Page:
The abortion industry tried to turn Texas state Sen. Wendy Davis into a star when she filibustered a late-term abortion ban in 2013.
Her filibuster failed and pro-life lawmakers passed a law banning abortions on pain-capable unborn babies after 20 weeks in Texas, but Davis continues to seek the spotlight.
She recently talked about her filibuster during a speech Saturday to freshmen at the Duke University chapel, according to The Chronicle, the university newspaper.
“The losses that I’ve endured have taught me that I am more powerful than the limitation of failed efforts,” she said. “So my advice to you is when you fail, fail big.”
In the minds of many Americans, Davis did “fail big” in several respects, not just the filibuster. She also aborted two unborn babies, including one late in her pregnancy; and continues to advocate for more abortions.
According to the report:
Davis shared with first-years the obstacles that she has overcome in her life. She wanted to be the first person in her family to attend and graduate college. However, at 18 years old, Davis found out that she was pregnant. Feeling obligated to do so, she married the baby’s father and had her daughter. She worked two jobs and divorced not long thereafter.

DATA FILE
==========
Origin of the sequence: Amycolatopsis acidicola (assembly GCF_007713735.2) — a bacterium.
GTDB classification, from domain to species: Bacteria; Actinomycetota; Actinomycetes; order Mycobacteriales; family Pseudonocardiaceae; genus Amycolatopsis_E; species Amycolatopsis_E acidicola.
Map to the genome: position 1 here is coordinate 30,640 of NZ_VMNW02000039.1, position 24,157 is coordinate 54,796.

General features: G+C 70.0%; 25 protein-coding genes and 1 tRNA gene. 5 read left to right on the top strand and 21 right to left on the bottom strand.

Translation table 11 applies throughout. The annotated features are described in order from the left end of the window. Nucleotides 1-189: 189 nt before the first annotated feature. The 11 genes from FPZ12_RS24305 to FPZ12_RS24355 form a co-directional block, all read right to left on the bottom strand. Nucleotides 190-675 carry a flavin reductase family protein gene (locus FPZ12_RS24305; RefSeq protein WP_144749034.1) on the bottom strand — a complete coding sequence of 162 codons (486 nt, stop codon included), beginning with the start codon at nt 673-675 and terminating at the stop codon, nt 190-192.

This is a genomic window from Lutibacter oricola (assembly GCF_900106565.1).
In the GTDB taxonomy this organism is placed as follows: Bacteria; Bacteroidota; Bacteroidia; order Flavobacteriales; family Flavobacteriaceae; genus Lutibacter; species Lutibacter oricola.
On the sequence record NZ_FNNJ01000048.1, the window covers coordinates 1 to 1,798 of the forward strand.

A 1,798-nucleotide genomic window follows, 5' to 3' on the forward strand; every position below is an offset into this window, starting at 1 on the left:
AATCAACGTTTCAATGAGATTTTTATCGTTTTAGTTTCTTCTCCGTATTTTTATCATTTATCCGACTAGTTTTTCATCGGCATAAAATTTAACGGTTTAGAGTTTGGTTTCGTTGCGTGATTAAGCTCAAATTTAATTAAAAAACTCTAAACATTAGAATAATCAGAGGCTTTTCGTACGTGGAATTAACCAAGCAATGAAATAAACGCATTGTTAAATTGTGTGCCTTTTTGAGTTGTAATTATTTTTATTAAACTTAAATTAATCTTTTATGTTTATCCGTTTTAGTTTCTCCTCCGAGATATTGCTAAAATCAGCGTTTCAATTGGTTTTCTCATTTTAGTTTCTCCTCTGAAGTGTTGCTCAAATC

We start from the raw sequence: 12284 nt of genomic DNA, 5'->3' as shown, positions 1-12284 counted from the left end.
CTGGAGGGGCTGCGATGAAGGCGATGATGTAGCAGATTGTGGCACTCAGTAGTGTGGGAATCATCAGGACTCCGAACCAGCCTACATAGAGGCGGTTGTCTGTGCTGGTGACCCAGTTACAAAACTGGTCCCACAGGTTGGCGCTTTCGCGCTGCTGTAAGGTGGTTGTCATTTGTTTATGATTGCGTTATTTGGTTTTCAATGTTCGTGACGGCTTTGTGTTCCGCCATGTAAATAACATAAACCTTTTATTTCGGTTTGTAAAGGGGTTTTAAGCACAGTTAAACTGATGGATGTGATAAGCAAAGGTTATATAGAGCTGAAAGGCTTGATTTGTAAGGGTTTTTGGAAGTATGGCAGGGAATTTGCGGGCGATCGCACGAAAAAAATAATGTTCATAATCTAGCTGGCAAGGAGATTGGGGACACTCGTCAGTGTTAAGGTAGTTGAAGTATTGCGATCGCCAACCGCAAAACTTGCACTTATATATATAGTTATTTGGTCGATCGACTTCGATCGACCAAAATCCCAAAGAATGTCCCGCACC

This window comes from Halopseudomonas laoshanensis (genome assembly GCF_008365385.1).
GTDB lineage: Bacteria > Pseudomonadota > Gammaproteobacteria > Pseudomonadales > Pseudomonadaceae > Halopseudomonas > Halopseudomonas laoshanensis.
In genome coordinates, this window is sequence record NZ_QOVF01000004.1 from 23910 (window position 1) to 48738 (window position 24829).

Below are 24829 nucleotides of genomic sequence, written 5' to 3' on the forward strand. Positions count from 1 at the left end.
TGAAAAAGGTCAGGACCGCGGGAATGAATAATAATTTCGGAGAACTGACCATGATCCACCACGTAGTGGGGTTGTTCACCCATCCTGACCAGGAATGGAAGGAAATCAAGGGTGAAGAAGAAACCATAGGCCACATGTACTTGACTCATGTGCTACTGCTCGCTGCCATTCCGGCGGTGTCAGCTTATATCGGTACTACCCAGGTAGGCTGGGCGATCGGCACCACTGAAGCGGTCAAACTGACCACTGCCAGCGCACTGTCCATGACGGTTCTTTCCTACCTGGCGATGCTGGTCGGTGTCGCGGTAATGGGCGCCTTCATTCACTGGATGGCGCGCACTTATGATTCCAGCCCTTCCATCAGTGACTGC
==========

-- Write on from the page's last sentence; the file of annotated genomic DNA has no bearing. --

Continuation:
“Those years of living on my own and trying to dig out of the well of poverty were the toughest I’ve ever known,” Davis said.
She eventually was able to go to community college and gain a scholarship to a four-year university. However, the scholarship was not the only thing that helped her out of poverty, she explained.
“Yes, affordable education made my climb possible,” she said. “But I know in my heart too that access to affordable reproductive health care [abortion] was needed so that I could avoid a second unplanned pregnancy at a time when when my trajectory was very tenuous.”
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She said her “values” were what motivated her to filibuster the late-term abortion ban for 13 hours.
“I didn’t decide, ‘Hey, it’ll be a great idea to be fitted for a catheter so that I can stand for thirteen hours without food, water or a bathroom break. That sounds cool,’” Davis said. “No, instead it was my values that motivated this decision to do that.”
Few Americans share the so-called values that Davis supports. Quite the opposite, many Americans find her work morally reprehensible. Polls consistently show that Americans think abortions are morally wrong and oppose late-term abortions when babies are fully formed and viable.
Davis should get used to failing big as long as she advocates against the rights of innocent babies in the womb.